They wended their way through the bush until they came to a little stand of poplar trees with a few frozen yellow leaves still clinging to them, almost hidden in the bigger, bushier arms of the blue spruce and waxy green hemlock. Her father looked up into the branches of the poplar. “These should work.” He reached up with one hand and grabbed a branch, and with the other he loosed his hatchet and chopped the branch off. He held up the iced-over poplar branch, and Hannah noticed the nicks on his red knuckles. Her dad loved to work outdoors without gloves. “Can you burn this?” he asked.
Hannah rolled her eyes. “No, it’s green wood. And it’s wet. I’m not ten, dad.”
“That’s right,” replied her father, “you’re fourteen going on forty. But sometimes you have to make do with less, right?”
He knelt down and placed the branch on the flat part of his snowshoe, holding it on its end with one hand. “In the winter, all wood is wet — on the outside.” With the other hand he brought up the hatchet and quickly made a series of downward motions on the sides of the branch until the bark bristled out like a skinny, grey-green porcupine.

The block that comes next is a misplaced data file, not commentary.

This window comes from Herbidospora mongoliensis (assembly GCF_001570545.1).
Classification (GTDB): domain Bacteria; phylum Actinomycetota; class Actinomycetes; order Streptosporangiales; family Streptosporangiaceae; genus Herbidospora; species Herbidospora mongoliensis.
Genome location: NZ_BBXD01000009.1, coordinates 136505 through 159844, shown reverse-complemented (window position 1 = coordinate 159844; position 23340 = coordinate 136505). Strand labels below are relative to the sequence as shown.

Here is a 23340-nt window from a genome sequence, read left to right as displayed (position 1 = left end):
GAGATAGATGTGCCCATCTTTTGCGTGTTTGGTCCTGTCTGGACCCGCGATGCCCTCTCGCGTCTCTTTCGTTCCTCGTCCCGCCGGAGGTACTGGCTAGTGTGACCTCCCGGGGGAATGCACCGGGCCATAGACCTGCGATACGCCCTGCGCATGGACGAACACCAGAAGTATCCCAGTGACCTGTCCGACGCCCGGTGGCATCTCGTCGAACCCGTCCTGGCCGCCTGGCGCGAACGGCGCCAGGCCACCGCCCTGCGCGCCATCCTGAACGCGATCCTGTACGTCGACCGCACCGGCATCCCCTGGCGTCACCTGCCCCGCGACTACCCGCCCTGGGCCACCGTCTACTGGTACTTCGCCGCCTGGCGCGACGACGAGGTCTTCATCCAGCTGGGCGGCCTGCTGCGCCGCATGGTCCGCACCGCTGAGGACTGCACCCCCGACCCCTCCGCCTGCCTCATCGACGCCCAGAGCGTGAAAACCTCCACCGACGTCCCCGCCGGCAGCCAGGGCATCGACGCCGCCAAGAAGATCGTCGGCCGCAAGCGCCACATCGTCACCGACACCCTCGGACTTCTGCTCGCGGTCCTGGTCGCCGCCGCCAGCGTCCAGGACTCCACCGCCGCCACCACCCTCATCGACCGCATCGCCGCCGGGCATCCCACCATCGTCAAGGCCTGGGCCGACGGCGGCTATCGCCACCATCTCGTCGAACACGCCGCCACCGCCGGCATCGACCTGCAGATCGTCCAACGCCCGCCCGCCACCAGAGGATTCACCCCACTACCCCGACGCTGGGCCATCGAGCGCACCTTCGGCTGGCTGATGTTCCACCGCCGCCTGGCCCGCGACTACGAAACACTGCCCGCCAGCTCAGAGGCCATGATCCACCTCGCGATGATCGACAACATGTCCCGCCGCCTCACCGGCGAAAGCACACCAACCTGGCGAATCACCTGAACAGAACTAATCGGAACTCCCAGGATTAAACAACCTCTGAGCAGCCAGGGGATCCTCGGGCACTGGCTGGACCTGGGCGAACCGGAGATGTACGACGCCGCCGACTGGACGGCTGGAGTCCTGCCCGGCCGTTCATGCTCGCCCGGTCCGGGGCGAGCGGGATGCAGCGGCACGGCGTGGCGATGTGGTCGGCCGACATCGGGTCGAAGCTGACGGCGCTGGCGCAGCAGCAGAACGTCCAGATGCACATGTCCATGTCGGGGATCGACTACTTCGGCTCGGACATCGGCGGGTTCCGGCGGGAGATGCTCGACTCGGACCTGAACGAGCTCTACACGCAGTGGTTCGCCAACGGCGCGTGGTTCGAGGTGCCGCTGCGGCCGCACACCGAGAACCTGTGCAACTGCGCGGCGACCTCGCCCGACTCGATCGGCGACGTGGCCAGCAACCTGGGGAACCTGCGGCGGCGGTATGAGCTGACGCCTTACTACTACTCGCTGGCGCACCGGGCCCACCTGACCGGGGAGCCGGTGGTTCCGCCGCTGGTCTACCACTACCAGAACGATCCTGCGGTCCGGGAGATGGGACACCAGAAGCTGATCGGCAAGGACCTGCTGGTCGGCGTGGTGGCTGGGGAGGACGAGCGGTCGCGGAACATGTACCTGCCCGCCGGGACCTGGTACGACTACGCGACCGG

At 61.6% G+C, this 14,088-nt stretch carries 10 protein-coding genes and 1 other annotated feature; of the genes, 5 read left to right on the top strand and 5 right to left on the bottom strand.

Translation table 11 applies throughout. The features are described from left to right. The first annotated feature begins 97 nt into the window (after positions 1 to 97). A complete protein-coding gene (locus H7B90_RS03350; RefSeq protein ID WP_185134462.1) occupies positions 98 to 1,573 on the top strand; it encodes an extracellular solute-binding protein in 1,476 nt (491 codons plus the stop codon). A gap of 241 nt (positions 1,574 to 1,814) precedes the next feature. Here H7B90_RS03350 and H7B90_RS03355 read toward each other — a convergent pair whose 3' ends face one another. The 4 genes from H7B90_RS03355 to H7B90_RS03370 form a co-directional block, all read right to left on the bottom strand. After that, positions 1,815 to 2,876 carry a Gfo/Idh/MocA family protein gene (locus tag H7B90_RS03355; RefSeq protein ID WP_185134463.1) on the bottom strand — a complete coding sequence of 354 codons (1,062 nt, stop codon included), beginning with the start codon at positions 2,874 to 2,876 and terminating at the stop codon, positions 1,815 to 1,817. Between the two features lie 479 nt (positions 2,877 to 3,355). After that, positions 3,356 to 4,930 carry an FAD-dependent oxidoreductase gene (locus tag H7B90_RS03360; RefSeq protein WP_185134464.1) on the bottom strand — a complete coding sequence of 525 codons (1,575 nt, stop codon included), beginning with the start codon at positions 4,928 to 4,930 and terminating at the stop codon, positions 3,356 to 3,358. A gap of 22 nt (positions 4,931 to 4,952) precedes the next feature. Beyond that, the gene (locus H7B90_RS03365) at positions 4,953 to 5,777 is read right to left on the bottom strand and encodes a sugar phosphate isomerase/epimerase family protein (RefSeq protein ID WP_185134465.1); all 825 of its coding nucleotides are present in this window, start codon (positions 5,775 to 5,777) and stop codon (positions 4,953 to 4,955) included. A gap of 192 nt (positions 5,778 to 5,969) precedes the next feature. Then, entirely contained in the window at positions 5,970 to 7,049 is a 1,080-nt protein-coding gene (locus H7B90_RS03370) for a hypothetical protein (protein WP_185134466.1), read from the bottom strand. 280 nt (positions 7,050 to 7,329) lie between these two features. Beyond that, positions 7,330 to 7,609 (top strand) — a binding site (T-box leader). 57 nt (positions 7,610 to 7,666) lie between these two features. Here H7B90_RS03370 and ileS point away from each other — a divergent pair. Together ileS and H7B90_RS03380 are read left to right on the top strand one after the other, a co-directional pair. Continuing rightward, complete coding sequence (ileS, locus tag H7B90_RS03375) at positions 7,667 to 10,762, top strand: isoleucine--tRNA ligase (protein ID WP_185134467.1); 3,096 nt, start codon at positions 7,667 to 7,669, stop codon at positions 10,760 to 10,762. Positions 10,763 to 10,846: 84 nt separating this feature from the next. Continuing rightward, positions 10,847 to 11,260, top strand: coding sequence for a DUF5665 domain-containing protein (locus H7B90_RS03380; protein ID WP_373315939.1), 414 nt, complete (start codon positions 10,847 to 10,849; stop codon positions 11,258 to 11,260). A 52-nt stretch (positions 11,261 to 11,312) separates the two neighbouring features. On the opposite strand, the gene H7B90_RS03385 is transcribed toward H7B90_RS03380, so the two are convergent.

“Instant kindling,” he said.
“Great. Is there an instant travelling stick, too, so I can go back home?”
“You never know out here,” he said. When he had his Learning Face on, Hannah knew, it was hard to get him to do anything but talk about the bush.
“I’m cold, and it’s lunchtime,” she said.
“Okay.” He stood and brushed the snow off his coat, turning his head to the line of clouds that were being pulled toward them by grey, pouting tendrils. “Smells like another storm, eh?”
Hannah let her breath out loudly, but didn’t reply.
They trooped back. The last two days had been warm and humid, but last night the temperature had dropped so quickly that the wet snow had chunked back into ice and broken through many of their tarps, and even Nook’s doghouse. Hannah and Kelli had spent all morning scraping ice and snow off the porch, the woodshed, the cars, the doghouses, and the outhouse steps to see what damage had been done. The snowmobile tarp was also ripped, and a chunk of falling ice had broken the gas line. Fixing it was tomorrow’s job. Hannah had volunteered for that one, mostly because it meant she could drive into town with her father to go to the hardware store.
They removed their snowshoes and propped them against the dogsled in the cold porch that separated the front door of the house from the elements. There were two more dogsleds behind the cabin, as well. The one on the porch was very small and was called a kicksled. The two behind the cabin were trail sleds, much longer and heavier.